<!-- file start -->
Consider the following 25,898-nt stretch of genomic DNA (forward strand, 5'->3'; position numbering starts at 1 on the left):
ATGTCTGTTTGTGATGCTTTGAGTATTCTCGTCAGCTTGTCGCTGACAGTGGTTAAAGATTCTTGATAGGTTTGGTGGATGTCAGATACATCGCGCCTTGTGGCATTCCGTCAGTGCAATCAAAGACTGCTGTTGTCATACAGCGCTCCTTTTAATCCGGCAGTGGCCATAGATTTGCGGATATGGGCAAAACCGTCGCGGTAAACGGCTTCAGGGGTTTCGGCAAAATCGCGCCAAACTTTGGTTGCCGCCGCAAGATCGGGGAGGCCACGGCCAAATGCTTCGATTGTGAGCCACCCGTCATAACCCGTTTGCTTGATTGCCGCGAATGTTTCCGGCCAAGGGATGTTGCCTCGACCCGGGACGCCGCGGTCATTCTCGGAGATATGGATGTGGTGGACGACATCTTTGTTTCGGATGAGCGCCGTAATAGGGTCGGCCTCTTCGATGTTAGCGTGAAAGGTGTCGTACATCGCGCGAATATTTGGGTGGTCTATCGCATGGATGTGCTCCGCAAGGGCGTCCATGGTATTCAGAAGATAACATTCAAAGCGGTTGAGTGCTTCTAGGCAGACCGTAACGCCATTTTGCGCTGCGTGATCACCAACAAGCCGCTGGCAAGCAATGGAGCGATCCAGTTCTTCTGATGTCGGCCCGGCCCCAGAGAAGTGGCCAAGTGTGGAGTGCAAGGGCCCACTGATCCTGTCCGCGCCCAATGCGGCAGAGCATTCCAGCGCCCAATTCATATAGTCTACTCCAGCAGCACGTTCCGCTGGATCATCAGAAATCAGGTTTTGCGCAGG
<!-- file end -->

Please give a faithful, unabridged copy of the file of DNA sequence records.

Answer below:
Consider the following 25,898-nt stretch of genomic DNA (forward strand, 5'->3'; position numbering starts at 1 on the left):
ATGTCTGTTTGTGATGCTTTGAGTATTCTCGTCAGCTTGTCGCTGACAGTGGTTAAAGATTCTTGATAGGTTTGGTGGATGTCAGATACATCGCGCCTTGTGGCATTCCGTCAGTGCAATCAAAGACTGCTGTTGTCATACAGCGCTCCTTTTAATCCGGCAGTGGCCATAGATTTGCGGATATGGGCAAAACCGTCGCGGTAAACGGCTTCAGGGGTTTCGGCAAAATCGCGCCAAACTTTGGTTGCCGCCGCAAGATCGGGGAGGCCACGGCCAAATGCTTCGATTGTGAGCCACCCGTCATAACCCGTTTGCTTGATTGCCGCGAATGTTTCCGGCCAAGGGATGTTGCCTCGACCCGGGACGCCGCGGTCATTCTCGGAGATATGGATGTGGTGGACGACATCTTTGTTTCGGATGAGCGCCGTAATAGGGTCGGCCTCTTCGATGTTAGCGTGAAAGGTGTCGTACATCGCGCGAATATTTGGGTGGTCTATCGCATGGATGTGCTCCGCAAGGGCGTCCATGGTATTCAGAAGATAACATTCAAAGCGGTTGAGTGCTTCTAGGCAGACCGTAACGCCATTTTGCGCTGCGTGATCACCAACAAGCCGCTGGCAAGCAATGGAGCGATCCAGTTCTTCTGATGTCGGCCCGGCCCCAGAGAAGTGGCCAAGTGTGGAGTGCAAGGGCCCACTGATCCTGTCCGCGCCCAATGCGGCAGAGCATTCCAGCGCCCAATTCATATAGTCTACTCCAGCAGCACGTTCCGCTGGATCATCAGAAATCAGGTTTTGCGCAGG